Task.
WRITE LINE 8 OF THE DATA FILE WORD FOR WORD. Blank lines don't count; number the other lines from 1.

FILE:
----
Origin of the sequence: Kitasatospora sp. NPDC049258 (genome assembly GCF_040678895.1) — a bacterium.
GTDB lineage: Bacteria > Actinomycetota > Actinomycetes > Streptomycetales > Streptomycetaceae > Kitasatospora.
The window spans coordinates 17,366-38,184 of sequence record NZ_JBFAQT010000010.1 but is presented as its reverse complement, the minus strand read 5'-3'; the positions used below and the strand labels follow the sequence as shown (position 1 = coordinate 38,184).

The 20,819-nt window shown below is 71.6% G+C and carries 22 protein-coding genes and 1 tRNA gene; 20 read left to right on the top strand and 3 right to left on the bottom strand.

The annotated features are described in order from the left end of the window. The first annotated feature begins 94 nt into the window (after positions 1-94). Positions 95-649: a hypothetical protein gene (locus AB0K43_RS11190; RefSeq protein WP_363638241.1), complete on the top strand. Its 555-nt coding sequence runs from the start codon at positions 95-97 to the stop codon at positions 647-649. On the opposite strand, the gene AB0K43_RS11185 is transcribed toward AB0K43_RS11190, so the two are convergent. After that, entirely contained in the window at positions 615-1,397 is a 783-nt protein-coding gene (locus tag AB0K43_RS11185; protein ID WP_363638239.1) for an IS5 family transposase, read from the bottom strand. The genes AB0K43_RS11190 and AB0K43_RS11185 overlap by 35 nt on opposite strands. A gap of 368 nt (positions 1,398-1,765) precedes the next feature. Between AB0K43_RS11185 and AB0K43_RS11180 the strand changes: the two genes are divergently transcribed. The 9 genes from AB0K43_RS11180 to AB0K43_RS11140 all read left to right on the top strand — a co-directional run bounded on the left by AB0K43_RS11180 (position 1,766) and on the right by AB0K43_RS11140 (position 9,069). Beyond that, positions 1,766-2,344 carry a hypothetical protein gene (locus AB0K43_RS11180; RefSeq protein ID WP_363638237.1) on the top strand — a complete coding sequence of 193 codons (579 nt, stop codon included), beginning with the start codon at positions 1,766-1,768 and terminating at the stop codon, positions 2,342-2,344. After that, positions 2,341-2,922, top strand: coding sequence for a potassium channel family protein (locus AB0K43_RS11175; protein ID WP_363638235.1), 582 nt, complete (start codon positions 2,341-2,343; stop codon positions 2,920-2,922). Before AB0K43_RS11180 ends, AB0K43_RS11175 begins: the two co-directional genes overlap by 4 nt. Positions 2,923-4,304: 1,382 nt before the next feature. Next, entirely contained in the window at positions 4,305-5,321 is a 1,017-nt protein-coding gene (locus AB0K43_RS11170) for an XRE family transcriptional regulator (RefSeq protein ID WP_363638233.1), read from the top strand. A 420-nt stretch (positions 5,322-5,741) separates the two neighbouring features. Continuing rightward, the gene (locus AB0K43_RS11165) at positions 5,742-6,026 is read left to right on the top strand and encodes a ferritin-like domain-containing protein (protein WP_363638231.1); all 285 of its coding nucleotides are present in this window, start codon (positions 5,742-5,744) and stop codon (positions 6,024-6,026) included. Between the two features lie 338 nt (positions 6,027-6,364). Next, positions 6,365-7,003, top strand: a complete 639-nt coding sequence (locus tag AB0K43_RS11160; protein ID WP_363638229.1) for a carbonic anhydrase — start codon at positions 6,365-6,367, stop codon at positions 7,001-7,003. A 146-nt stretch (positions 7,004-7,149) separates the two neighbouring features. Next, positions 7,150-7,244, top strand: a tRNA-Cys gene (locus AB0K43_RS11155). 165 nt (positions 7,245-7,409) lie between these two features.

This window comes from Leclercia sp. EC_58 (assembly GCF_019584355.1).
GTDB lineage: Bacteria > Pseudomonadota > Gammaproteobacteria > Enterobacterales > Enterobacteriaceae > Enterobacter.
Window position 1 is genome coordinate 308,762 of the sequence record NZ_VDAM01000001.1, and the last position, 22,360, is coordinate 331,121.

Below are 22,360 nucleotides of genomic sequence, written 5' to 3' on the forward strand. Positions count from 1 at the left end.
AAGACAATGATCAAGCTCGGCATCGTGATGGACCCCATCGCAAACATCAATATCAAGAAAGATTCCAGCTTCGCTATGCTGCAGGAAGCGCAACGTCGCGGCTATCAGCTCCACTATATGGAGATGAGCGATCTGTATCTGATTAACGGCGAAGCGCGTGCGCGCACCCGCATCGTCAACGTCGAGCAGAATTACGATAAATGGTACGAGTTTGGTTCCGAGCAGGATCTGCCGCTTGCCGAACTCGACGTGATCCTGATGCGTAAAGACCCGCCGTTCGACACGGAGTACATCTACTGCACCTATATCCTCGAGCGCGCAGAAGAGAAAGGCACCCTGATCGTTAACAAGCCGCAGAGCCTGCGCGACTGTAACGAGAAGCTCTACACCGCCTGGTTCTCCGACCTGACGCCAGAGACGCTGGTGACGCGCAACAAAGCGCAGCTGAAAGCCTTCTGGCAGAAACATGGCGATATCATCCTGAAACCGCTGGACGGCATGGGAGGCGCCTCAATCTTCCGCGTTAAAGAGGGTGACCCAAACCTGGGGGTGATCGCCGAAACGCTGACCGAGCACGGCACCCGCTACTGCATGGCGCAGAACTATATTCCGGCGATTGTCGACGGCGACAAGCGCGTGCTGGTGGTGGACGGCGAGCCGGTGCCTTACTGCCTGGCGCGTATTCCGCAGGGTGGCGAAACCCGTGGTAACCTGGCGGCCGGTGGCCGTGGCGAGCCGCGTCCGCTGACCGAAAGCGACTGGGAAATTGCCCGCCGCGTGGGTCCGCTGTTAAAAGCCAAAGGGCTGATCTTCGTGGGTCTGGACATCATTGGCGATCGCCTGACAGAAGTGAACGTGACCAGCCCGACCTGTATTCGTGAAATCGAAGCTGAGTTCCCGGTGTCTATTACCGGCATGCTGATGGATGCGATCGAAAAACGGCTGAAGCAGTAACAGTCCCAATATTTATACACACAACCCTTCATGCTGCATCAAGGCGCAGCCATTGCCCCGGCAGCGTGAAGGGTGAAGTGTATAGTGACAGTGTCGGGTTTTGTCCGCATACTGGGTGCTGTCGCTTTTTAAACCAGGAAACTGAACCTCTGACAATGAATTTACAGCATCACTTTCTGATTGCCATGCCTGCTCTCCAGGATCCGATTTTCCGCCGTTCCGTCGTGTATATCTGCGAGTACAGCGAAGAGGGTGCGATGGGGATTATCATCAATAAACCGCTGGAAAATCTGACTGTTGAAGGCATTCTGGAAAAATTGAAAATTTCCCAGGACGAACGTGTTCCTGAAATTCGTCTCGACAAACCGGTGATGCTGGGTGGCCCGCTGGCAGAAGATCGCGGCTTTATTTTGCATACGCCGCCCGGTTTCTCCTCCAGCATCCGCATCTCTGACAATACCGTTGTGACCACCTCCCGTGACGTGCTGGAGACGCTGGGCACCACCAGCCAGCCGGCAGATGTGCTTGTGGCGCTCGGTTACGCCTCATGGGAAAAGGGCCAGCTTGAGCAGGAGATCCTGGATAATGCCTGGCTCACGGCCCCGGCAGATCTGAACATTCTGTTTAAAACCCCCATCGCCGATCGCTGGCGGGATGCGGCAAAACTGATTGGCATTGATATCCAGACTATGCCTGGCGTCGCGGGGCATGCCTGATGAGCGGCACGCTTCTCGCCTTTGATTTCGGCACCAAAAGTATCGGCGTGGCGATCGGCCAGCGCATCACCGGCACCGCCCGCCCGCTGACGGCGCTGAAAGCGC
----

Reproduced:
Window position 1 is genome coordinate 308,762 of the sequence record NZ_VDAM01000001.1, and the last position, 22,360, is coordinate 331,121.